Paul Chambers, a 27-year old accountant in training from South Yorkshire got fined £1,000 for posting the following text to Twitter last January after learning that Robin Hood airport was closed because of the snow:
Crap! Robin Hood airport is closed. You’ve got a week and a bit to get your shit together otherwise I’m blowing the airport sky high!!
According to the Guardian:
A week later, he was arrested at work by five police officers, questioned for eight hours, had his computers and phones seized and was subsequently charged and convicted of causing a “menace” under the Communications Act 2003.
He was particularly upset because he was trying to see his girlfriend in North Ireland.
Chambers was not cross-examined, but the court heard extracts of his original police interview. “Looking back it’s daft now but that’s my kind of humour,” Chambers had said. “Not for one second did I think anyone would even look at it. It was just a comment made on the back of the fact that the flight had been grounded.” The tweet, Stephen Ferguson pointed out, was made in the context of “a young man and a young woman”.
This case, often referred to on Twitter as #TwitterJokeTrial, raises some important questions about the very nature of language. Just as the printing press blurred the boundary between public and private with the mass publication of diaries and letters, so too have web services like Facebook and Twitter made public discourse which authors originally intended for a small group of “friends” and “followers.” A very similar incident took place when Joe Lipari, upset about an incident at an Apple Store, updated his Facebook profile with a parody of lines from the movie Fight Club (which happened to be on TV that night):
Joe Lipari might walk into an Apple store on Fifth Avenue with an Armalite AR-10 gas powered semi-automatic weapon and pump round after round into one of those smug, fruity little concierges.
As the Guardian reports, Lipari was surprised to find police at his door just a short time after posting his update:
In no time at all plain clothes police armed with MP5 machine guns were knocking on his door. It didn’t help that he had been smoking dope and found the whole scene hilarious, amusement that continued into court, where he was charged with making terrorist threats.
(Lipari’s story was also recently featured on the radio show This American Life.)
But this isn’t just a story about private speech becoming public. It is also one about the very nature of meaning. Many people seem to believe that meaning resides in our heads and is merely expressed through language, which operates as a transparent medium communicating our thoughts to the outside world. Linguistic anthropologists view the construction of meaning very differently. For us the construction of meaning is a social process. It is something that is negotiated through the very act of discourse. A joke is only a joke to the extent that your audience accepts it as such. If, instead, they choose to get offended, or take it seriously, it requires a lot of work on the part of the speaker to explain that the statement was meant as a joke. In such a case there are a range of possible outcomes: the audience might accept that it was a “bad joke” and leave it at that, or they might refuse to except the claim that the statement was intended as a joke.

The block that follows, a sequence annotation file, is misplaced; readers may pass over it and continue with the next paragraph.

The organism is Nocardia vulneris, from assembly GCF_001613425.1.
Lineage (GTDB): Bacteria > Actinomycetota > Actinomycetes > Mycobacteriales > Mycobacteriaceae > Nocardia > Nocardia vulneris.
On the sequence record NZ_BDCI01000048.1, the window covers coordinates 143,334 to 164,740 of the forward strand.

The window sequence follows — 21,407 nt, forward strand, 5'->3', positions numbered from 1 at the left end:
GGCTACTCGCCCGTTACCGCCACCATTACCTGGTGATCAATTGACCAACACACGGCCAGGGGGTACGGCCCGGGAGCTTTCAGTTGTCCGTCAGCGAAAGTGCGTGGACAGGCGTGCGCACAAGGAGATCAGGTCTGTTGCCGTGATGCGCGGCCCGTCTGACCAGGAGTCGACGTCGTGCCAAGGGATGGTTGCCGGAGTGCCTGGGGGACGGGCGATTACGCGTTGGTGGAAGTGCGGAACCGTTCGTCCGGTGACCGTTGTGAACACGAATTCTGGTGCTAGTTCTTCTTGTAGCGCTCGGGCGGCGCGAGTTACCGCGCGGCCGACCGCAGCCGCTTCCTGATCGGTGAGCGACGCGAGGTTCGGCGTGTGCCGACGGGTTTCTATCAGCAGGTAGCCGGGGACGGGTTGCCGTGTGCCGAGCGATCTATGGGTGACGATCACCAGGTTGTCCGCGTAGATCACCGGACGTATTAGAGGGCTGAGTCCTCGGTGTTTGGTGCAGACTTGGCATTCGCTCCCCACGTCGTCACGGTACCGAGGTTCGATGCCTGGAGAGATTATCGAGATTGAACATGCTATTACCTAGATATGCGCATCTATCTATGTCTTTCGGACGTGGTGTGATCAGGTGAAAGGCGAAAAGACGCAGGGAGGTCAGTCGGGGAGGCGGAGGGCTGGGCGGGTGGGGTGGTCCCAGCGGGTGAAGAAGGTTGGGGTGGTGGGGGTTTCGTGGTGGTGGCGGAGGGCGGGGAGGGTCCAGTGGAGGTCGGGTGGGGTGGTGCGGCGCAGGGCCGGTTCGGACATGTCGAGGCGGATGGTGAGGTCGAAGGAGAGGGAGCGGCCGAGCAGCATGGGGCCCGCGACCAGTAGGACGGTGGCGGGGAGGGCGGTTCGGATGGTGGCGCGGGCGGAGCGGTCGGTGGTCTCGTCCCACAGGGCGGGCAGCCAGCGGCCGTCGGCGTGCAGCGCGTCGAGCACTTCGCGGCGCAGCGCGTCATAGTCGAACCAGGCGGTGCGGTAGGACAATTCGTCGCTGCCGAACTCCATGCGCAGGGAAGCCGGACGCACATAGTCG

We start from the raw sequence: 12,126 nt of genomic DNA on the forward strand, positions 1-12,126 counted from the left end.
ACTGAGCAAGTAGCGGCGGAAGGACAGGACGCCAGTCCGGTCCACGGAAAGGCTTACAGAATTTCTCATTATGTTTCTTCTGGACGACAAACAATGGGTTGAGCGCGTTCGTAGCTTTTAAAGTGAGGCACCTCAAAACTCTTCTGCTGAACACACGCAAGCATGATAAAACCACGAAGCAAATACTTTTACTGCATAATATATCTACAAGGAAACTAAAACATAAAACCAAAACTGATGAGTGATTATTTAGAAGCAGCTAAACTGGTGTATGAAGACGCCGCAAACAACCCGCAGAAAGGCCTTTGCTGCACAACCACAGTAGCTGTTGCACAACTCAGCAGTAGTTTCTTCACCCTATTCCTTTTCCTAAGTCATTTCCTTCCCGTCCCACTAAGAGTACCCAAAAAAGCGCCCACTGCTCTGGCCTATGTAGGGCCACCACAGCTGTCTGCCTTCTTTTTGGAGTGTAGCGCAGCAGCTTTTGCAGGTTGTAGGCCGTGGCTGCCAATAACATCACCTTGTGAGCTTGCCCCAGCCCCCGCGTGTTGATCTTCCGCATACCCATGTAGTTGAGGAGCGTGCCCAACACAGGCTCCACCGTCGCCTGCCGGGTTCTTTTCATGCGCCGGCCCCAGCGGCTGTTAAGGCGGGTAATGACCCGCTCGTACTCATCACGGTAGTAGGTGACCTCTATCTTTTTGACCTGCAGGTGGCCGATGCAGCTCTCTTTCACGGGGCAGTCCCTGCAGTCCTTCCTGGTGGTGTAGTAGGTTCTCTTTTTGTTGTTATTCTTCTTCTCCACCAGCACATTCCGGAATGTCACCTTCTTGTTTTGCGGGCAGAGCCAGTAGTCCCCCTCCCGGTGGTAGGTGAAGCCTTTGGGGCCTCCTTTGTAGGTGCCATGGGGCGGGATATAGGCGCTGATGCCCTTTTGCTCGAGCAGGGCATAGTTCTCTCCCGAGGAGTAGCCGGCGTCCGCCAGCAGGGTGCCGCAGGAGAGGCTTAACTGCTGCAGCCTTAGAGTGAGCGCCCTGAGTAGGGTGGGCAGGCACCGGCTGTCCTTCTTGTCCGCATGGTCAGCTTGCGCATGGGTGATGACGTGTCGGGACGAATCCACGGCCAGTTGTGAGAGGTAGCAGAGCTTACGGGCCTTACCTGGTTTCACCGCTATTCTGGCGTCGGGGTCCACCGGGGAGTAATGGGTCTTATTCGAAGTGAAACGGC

Here is a famous scene from the movie Goodfellas in which the character played by Joe Pesci exerts his power by choosing to get offended at the fact that his joke was considered funny.
He eventually relents and admits he was joking, but only after he’s made everyone nervous.
The Goodfellas scene brings up another important aspect of how meaning works in real life. Not everyone has an equal say in determining what words mean. When delivering his verdict on the Twitter Joke Trial back in May, District Judge Jonathan Bennett said Paul Chambers’ tweet “was of a menacing nature in the context of the times in which we live.” That is to say, regardless of Paul Chambers’ actual intentions in making the utterance, the context of the War on Terror allowed the state to choose to interpret the statement as a threat – no matter what evidence there might be to the contrary. Paul Chambers does not get to decide what his tweet “meant,” only the state does. Which is why the appeals process has drawn so much media attention. It would be wrong to assume that this is just about the meaning of his Tweet, it is just as much (if not more) about determining who gets to decide.
UPDATE: Clarified exactly how it was that the printing press blurred the boundary between public and private. (Somehow the original text got lost during editing.)